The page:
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Interview with Laura Esquivel

Laura Esquivel, born in 1950 in Mexico City, is a writer known worldwide for her successful first novel, Like Water for Chocolate (1989), a work that combines culinary art, magical realism and romance. It has been translated into more than 30 languages ​​and made ​​into a successful film (it won 10 Ariels from the Mexican Academy of Film). She studied education and theater and dramatic creation and has dabbled in politics. The author’s literary works also include La ley del amor (1995), Íntimas suculencias (1998), Estrellita marinera (1999), El libro de las emociones (2000), Tan veloz como el deseo (2001) and Malinche (2004). Laura Esquivel took part in the latest edition of the Writers’ Conference and gave an interview to Atención.

Jade Arroyo: Do you think there should be more support for culture from the Mexican government?

Laura Esquivel: Yes, of course. A few years ago I was at the forefront of culture in Coyoacán, and it is really painful to see the percentage of the budget that goes to culture. Nobody is interested in the promotion of culture; there is neglect and I think it is not more urgent to use the budget for arms instead. It is because art and culture have a powerful transformational property; creative people are aware of this. This worries people who want citizens who are followers and who don’t think; they give an education in which people do what they are told. Education should be through art and culture.

JA: Is there art among the people?

LE: You just have to go out and see that we are surrounded by art; our people are truly impressive—they exude art: You see this in every woman who is embroidering, cooking, etc. We just have to allow them the opportunity to develop it, let them express themselves.

JA: Is there “feminine” literature?

LE: I’ve been answering that question for 25 years and I just keep getting into trouble! [laughter]. Maybe, from the themes you choose and how you approach them you can speak of a feminine or masculine vision, but it is independent of gender. The thing is: How do I see the world? How do I approach it? And how do I write it?

JA: What are the constants in your work? Does a sense of “Mexicanism” influence you?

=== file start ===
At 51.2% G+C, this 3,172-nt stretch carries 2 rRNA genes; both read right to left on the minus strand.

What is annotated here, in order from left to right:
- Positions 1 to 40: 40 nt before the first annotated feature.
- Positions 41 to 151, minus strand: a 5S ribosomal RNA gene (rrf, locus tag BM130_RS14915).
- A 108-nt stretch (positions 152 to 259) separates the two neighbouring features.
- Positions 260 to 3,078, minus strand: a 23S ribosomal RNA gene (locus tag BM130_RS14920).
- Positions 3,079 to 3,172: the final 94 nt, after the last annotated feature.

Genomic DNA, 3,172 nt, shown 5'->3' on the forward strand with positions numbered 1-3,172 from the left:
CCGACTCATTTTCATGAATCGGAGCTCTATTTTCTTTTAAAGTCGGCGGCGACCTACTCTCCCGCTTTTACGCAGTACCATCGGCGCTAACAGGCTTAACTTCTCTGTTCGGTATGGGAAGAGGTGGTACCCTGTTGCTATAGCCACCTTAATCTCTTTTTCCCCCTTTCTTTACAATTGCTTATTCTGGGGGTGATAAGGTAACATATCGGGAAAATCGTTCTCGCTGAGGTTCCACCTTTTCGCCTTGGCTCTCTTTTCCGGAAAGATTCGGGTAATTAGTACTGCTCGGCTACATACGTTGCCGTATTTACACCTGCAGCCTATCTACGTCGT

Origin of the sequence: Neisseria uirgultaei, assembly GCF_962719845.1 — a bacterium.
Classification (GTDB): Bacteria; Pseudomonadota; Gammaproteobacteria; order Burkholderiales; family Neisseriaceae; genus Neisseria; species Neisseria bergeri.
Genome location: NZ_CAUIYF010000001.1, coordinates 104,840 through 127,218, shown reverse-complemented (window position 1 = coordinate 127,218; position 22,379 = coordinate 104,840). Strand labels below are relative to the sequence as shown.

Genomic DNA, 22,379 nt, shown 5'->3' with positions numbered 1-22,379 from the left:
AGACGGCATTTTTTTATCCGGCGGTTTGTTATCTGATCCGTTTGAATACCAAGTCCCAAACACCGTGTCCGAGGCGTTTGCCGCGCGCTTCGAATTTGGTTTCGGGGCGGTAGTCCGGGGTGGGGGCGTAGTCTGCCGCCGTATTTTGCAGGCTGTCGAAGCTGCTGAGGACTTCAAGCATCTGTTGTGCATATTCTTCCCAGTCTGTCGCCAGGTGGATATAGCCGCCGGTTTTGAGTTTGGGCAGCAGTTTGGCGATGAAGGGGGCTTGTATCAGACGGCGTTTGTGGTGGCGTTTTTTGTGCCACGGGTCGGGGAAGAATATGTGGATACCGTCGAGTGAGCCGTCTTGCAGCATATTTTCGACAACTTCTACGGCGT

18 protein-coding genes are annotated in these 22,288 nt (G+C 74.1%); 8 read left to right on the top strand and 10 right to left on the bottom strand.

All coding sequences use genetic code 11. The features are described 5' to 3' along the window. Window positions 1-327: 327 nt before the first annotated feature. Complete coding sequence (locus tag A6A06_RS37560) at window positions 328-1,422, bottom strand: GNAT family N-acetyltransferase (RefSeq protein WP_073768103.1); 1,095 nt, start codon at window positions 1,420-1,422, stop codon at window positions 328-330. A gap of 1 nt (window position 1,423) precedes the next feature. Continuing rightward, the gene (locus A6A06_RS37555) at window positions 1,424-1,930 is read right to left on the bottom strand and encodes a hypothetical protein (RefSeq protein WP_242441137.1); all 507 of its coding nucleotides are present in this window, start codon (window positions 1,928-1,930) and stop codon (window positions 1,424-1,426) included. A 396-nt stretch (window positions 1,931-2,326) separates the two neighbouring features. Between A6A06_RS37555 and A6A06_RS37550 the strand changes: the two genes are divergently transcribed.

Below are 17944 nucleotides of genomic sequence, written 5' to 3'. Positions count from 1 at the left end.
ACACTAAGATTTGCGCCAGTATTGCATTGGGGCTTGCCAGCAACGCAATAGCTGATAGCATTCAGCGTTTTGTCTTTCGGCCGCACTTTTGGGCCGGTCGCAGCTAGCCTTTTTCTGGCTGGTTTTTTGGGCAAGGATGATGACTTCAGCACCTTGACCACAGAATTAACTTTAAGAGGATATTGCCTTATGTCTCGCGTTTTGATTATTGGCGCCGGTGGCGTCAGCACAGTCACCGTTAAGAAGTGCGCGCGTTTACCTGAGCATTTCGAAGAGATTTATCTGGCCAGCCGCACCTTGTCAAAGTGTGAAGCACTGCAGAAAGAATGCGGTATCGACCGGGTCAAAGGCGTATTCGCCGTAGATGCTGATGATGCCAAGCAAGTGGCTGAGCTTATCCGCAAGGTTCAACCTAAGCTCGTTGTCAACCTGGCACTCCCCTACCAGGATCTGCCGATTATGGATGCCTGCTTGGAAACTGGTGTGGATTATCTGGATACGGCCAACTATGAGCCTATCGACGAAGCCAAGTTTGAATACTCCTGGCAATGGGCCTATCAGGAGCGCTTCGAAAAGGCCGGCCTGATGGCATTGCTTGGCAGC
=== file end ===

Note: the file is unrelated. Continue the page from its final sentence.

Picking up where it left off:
LA: Definitely. A constant in my work is my faith in the transformative capacity of human beings and my deep faith in love. Not a sentimental vision but love on another level. Also of the sacred feminine, what allows us to connect with each other, this vision of how to realize that we are not individual beings acting individually but we are acting holistically. Every act we do is affecting the whole, as the cosmogony of the Maya, whose ancestors spoke of this. They said that the universe is a resonant matrix and we are connected by the

umbilical cord. I believe that. I think the conflict is that we do not believe.

JA: What is love?

LE: It is a binder and inclusive energy that allows the binding between particles, between elements, including humans. Without this capability, it is not possible for two separate things to become one.

JA: What is your objective for writing? Why do you write?

LE: I write because I like it. Because I know it has been a means to delve into the world around me, to express myself, to even give voice to the voiceless ones. I think that’s the purpose. I don’t know about everyone else. The act of writing is always a mystery, but it helps the one who writes first.

JA: How can we encourage reading?

LA: By having libraries at each school. In order to have adult readers there must be young readers first. Also, children should begin to write, to make their own stories.

JA: Do you have any current projects?

LE: In late April my latest novel, A Lupita le gustaba planchar, will be published. It is the story of a policewoman in Mexico today.


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